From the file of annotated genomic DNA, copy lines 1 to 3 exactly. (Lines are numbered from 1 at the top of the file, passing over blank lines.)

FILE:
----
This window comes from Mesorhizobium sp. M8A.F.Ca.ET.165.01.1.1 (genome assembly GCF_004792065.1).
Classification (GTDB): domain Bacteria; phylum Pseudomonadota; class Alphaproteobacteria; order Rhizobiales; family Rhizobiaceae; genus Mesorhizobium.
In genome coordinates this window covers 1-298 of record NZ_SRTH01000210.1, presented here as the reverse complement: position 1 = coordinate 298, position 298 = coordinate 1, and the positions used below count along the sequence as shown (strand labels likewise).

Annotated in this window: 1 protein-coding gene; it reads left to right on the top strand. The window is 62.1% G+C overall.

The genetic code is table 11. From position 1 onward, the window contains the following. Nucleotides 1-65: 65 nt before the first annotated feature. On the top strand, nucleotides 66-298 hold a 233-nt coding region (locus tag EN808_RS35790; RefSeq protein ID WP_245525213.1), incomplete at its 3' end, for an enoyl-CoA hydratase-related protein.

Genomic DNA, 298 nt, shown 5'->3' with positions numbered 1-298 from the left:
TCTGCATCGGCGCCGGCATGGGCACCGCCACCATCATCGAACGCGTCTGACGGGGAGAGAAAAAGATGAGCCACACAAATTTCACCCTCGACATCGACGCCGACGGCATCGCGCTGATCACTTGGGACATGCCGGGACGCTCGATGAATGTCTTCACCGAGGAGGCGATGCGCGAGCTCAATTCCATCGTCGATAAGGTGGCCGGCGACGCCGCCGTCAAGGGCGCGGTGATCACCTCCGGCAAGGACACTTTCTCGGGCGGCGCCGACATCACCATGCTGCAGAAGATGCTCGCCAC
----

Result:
This window comes from Mesorhizobium sp. M8A.F.Ca.ET.165.01.1.1 (genome assembly GCF_004792065.1).
Classification (GTDB): domain Bacteria; phylum Pseudomonadota; class Alphaproteobacteria; order Rhizobiales; family Rhizobiaceae; genus Mesorhizobium.
In genome coordinates this window covers 1-298 of record NZ_SRTH01000210.1, presented here as the reverse complement: position 1 = coordinate 298, position 298 = coordinate 1, and the positions used below count along the sequence as shown (strand labels likewise).